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Tuesday, 17 December, 2002, 10:59 GMT
UK buys 'safe' blood supply for NHS
Clean blood supplies need to be secured
The British Government has spent nearly 50m buying up a private American firm in an attempt to secure a safe long-term supply of blood plasma for the NHS, the BBC has learnt.

Britain cannot use its own supplies, because it is feared they may be contaminated by variant CJD, BBC Radio 4's Today programme reported.

The UK Government was advised its supplies could be threatened

Niall Dickson, BBC social affairs editor
The company, Life Resources Incorporated, already supplies plasma to the UK and is the last remaining blood plasma company in America,

Although the government has already taken a number of steps to minimise contamination - including importing plasma to treat haemophiliacs - it has been advised it needs to safeguard its supplies.

Niall Dickson, the BBC's social affairs editor, said as part of the "unusual step" the company's management would remain unchanged, but the firm would only provide plasma for the NHS.

Because of a risk of vCJD in our own blood the UK has relied on American supplies since 1998

Recently, new collection companies in the US have been bought up by private suppliers and the UK government was advised its supplies could be threatened, our correspondent said.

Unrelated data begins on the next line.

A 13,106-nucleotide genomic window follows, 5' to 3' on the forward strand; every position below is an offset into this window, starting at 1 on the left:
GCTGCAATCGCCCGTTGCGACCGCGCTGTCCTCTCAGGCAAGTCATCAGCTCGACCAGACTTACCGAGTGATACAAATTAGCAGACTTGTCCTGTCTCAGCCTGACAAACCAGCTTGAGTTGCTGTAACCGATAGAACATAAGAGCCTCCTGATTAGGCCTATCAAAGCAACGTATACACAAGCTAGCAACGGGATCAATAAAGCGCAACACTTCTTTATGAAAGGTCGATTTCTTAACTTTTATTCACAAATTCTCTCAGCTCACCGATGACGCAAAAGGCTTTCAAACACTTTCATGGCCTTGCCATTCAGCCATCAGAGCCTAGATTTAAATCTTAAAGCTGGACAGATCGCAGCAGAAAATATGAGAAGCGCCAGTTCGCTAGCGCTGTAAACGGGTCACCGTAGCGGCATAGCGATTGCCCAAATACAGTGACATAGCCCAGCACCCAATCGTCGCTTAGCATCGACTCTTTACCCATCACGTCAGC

'Appreciable risk'

Back in August, it emerged the risk of the human form of BSE being transmitted through blood transfusions might be considerably higher than previously thought.

Tests at the Institute of Animal Health revealed one in six animals given blood from sheep infected with a similar disease went on to develop the illness, suggesting there was an "appreciable" risk to humans.

Plasma is the fluid in which red and white blood cells and platelets are carried round the body.

It is separated and frozen so it can be used to clot blood, provide antibodies and vital minerals in patients needing big blood transfusions.

It is also used for premature babies and children having heart surgery or liver transplants.

The US is seen as the only country able to supply the quantity of blood plasma needed in the NHS without the risk of vCJD.

The DoH spokeswoman said: "It was felt in order to make sure there was enough plasma, the best thing to do was to actually buy the company and make sure the supply continues.

"The decision is for the benefit of NHS patients."


Dr Ian Gibson, chairman of the Commons Science and Technology Committee, said he was "slightly nervous" about the move.

"I need to be reassured that the source is bona fide and reliable.

"I'm sure they do all the correct tests, but vCJD is a very difficult agent to nail down."

Dr Gibson said artificial blood may one day be the best way to prevent any risk of vCJD, but he warned that scientists still had a long way to go to perfect artificial supplies.

The Haemophilia Society said the Government's decision to purchase Life Resources was an incomplete response to its concerns about vCJD.

It welcomed moves to protect the safety and supply of plasma products, but said people with haemophilia should urgently be given the safest treatment, which is synthetic genetically engineered recombinant products.

The BBC's Niall Dickson
"We've had to rely on American plasma since 1998"
Dr Ian Gibson, Commons Science and Technology C'ttee
"CJD is a very difficult agent to nail down"
See also:

17 Dec 02 | Health
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